Needs in a quake-hit area and conflict-affected city remain high, but funding shortages are threatening cuts in humanitarian assistance as donors and media focus on Typhoon Haiyan aftermath
BANGKOK (Thomson Reuters Foundation) - Aid agencies are urging donors and the media not to forget the humanitarian needs of the tens of thousands of families who remain displaced in two other emergencies in the Philippines, as attention in the past three weeks has been focused on the aftermath of Super Typhoon Haiyan.
The Philippines had already been grappling with the impacts of two natural disasters and a conflict even before Haiyan - one of the strongest storms on record - hit on Nov. 8, killing 5,600, displacing 3.62 million and affecting 14.4 million people.
A 7.2-magnitude earthquake on Oct. 15 killed 223 people, damaged more than 73,000 houses and affected 3.2 million in the tourist destinations of Bohol and nearby Cebu islands in central Philippines. About 300,000 people in the quake-hit region are in need of immediate food assistance, yet only 18 percent of a $46.8 million aid appeal has been received, the U.N. Office for the Coordination of Humanitarian Affairs (OCHA) said.
“Urgent funding is needed to continue assistance to the affected population,” the OCHA report said.
Meanwhile in Zamboanga in the country’s south, more than 70,000 people remain displaced following fighting in September between government troops and Muslim rebels. Many are living in overcrowded evacuation centres and there are increased cases of malnutrition and deaths of children from dehydration, the U.N. said in its latest report.
As of Nov.22, however, only $3.6 million out of a requested $24.4 million has been contributed, the U.N. said.
Next week also marks the one-year anniversary of Typhoon Bopha, which hit southern Philippines on Dec 4, 2012. Aid agencies are working to help people recover from the disaster, which killed more than 1,000 people and affected 6 million.
“Over 400,000 people were made homeless by the earthquake in Bohol in October and the fighting in Zamboanga in September,” said International Organization for Migration (IOM) spokesman Joe Lowry, who has visited both places.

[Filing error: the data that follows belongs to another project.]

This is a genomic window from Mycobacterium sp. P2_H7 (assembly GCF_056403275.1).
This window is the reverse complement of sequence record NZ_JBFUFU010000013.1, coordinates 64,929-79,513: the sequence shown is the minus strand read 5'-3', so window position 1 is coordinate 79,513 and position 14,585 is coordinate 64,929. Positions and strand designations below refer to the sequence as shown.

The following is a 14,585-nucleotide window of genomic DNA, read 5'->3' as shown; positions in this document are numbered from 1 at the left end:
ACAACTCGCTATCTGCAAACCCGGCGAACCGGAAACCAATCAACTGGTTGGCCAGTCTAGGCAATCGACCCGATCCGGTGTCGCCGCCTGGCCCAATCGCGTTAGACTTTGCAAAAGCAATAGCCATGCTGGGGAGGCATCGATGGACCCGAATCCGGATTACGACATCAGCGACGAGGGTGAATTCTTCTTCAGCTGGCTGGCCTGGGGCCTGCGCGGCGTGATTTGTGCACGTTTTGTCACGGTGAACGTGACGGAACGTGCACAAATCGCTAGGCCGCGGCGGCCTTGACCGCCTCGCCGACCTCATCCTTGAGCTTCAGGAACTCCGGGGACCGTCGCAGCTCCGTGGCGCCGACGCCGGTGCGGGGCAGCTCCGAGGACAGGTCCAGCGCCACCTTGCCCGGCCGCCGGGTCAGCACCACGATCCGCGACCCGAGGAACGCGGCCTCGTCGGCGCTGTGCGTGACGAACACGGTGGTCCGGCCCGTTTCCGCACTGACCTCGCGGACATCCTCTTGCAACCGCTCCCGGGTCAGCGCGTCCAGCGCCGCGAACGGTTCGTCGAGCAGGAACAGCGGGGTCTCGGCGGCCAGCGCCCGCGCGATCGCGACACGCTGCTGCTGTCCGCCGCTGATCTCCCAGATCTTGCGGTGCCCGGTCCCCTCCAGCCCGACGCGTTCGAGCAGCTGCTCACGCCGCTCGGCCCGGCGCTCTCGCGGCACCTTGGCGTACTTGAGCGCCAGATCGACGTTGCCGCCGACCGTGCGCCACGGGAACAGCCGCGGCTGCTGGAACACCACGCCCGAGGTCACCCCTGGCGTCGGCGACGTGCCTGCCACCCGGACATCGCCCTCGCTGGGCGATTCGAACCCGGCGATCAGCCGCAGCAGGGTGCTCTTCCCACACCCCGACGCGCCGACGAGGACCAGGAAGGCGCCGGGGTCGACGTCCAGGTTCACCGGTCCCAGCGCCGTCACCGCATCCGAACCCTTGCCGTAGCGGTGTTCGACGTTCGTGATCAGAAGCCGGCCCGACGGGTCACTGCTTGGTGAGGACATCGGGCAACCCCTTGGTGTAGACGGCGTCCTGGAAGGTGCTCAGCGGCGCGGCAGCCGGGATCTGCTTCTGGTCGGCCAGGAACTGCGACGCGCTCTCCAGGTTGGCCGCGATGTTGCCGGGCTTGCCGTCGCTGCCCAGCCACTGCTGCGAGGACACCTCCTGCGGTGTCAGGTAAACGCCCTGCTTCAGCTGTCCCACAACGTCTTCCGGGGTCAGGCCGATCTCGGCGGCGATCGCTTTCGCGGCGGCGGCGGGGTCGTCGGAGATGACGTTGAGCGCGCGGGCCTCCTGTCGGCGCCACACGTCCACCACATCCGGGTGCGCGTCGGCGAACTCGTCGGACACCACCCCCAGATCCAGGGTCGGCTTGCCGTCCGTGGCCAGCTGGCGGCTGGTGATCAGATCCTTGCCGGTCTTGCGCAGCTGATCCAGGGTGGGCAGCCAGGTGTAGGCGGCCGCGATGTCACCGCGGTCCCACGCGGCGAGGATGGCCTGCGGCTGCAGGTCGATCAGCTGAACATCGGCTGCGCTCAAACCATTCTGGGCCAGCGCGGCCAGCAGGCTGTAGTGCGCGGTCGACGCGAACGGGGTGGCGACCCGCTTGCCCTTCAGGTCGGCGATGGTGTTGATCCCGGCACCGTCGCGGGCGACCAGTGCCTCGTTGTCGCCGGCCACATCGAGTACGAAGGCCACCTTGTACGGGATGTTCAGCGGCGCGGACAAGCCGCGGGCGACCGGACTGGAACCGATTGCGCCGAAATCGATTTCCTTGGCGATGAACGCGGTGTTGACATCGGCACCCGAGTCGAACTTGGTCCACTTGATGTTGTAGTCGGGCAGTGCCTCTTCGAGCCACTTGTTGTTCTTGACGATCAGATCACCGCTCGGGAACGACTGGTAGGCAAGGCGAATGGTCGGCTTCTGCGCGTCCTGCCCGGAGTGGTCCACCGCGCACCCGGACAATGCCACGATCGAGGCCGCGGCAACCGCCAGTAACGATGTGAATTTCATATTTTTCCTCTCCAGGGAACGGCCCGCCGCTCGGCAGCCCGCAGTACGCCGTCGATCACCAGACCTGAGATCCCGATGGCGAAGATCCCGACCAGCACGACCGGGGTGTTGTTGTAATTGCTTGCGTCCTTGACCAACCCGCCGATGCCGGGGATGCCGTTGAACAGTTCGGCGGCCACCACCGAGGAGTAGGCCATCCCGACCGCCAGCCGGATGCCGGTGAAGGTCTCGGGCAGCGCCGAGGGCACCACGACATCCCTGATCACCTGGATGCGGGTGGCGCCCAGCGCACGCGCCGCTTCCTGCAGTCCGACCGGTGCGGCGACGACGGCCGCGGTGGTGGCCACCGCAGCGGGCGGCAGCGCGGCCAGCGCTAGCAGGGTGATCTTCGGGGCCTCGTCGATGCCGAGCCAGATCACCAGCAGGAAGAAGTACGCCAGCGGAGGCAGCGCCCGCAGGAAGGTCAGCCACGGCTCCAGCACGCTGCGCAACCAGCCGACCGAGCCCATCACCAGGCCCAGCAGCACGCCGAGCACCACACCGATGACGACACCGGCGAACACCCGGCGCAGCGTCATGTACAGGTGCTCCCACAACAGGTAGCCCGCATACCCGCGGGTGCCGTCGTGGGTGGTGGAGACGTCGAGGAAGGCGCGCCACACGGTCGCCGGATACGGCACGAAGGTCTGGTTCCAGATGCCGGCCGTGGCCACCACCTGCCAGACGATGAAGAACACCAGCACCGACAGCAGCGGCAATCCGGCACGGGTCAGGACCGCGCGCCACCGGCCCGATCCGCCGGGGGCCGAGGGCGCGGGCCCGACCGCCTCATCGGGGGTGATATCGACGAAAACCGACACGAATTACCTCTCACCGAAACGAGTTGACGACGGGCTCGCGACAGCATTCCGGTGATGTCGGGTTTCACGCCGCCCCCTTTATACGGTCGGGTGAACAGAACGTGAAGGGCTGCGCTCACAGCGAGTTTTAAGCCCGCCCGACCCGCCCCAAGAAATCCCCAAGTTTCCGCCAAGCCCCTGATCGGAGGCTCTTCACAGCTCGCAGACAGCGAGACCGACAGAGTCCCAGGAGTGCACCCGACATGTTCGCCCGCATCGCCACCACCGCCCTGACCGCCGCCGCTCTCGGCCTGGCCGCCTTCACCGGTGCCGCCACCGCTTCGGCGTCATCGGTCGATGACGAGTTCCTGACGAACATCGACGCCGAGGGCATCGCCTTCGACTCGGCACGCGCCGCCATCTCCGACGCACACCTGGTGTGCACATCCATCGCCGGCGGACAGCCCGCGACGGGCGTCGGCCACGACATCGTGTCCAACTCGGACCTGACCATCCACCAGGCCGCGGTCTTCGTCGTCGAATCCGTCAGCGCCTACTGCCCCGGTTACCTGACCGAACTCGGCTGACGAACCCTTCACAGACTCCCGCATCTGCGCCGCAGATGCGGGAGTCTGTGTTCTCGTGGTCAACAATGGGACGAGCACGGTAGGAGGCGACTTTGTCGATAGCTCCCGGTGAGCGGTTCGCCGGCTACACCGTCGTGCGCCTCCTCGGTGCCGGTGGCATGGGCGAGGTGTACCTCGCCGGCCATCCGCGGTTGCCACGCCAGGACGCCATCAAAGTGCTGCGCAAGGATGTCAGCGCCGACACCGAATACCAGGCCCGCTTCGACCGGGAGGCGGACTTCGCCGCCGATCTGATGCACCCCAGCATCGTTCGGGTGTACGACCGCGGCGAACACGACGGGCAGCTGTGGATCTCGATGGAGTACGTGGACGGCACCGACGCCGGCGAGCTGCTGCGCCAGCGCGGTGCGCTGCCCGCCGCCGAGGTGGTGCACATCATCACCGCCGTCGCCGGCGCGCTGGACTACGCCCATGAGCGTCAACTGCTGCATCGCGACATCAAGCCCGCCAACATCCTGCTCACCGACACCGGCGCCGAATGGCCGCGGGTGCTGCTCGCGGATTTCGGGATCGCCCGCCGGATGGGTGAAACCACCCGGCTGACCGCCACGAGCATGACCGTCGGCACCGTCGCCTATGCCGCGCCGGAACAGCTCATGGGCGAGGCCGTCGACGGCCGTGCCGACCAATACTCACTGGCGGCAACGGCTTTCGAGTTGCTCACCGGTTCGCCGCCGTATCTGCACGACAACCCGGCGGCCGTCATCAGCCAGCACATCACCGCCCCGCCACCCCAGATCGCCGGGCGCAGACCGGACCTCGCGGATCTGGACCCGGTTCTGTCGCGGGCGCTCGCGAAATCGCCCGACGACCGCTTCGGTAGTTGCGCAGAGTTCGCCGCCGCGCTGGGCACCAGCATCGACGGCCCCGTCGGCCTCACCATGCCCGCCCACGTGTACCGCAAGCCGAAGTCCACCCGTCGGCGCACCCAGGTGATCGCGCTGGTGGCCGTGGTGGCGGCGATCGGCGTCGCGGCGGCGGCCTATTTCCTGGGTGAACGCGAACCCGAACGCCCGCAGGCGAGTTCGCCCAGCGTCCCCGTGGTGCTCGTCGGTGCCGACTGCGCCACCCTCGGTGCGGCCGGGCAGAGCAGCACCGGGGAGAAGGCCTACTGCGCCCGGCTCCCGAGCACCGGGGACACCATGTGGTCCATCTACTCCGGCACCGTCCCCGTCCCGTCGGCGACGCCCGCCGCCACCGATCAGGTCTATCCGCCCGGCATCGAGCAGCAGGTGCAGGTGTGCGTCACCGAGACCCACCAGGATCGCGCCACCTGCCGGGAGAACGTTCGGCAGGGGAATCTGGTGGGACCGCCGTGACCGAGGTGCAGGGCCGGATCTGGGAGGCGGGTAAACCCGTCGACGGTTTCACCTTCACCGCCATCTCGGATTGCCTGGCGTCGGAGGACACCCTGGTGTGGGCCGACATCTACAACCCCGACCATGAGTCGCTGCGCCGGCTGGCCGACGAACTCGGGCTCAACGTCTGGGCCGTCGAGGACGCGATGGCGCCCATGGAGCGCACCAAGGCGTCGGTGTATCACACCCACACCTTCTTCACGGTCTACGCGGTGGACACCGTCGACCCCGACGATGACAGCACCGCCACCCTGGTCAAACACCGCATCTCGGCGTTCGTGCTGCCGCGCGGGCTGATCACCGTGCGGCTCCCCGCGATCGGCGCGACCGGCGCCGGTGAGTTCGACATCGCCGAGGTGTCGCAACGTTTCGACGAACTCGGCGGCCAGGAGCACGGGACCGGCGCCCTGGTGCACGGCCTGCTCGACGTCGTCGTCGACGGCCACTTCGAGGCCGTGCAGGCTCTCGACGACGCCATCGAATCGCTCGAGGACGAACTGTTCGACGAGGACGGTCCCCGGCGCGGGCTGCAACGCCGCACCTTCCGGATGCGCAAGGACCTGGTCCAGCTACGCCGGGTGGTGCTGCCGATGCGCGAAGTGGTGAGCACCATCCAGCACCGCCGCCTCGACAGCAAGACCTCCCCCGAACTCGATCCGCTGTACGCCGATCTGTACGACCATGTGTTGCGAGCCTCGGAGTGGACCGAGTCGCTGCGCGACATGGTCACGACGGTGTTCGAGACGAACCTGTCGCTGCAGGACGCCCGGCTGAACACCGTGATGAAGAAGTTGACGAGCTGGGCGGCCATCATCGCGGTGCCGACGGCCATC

“The majority of them are still living in tents, stadiums or other public buildings. We can’t forget them. We need to ensure that we have enough resources – financial, human and material – to give them the same standards of safety, dignity and security that we are aiming to provide those affected by Typhoon Haiyan,” he told Thomson Reuters Foundation.
OVERSHADOWED BY HAIYAN
A $6 million emergency appeal by the International Federation of Red Cross and Red Crescent Societies (IFRC) to respond to earthquake-affected Bohol is also only 25 percent funded, the organisation’s regional spokesperson Patrick Fuller said.
“What this means is that unless funding comes in, we’re going to have to reduce the level of our commitment or spread the resources more thinly at a critical stage where we’re trying to shift from relief to recovery,” he said.
This includes starting up community-led housing programmes in which people are given tools, materials and technical support. While this allows the survivors to take the lead in their own recovery, it is also a time-consuming and costly process, Fuller said.
“Haiyan has totally overshadowed the crisis in Bohol. There are still almost 10,000 people still living in evacuation centres, and it’s critical that they’re not simply forgotten.”
The International Committee of the Red Cross (ICRC) - which assists victims of war and internal violence and is responding to the Zamboanga emergency - echoed the worries.
“The situation in Zamboanga continues to be of major concern,” said Soaade Messoudi, ICRC’s communication coordinator in the Philippines.
“Since Typhoon Haiyan struck the Philippines, media attention has been drawn by the huge humanitarian consequences in its aftermath, mainly in the provinces of Leyte and Samar. However, it is crucial that assistance continues to reach Zamboanga, where many people remain in dire need,” she added.
Prone to disasters, the Philippines is an archipelago sitting along the Pacific Ocean's "Ring of Fire" where earthquakes and volcanic activity is common. Also in the line of fire of major storms, about 20 typhoons strike the country each year, most hitting the north on the country’s main island Luzon.
Haiyan was the 24th typhoon to hit this year, and despite advance warning, the country was ill prepared for the monster storm, unprecedented in size.
“The scale of Haiyan has been so vast that it has put an enormous strain on the resources of aid agencies and government departments,” said Carin van der Hor, country director of Plan Philippines.
“All of our staff, including those who were in Bohol after the earthquake, have been tirelessly working round the clock to respond to the typhoon in the worst affected areas.”
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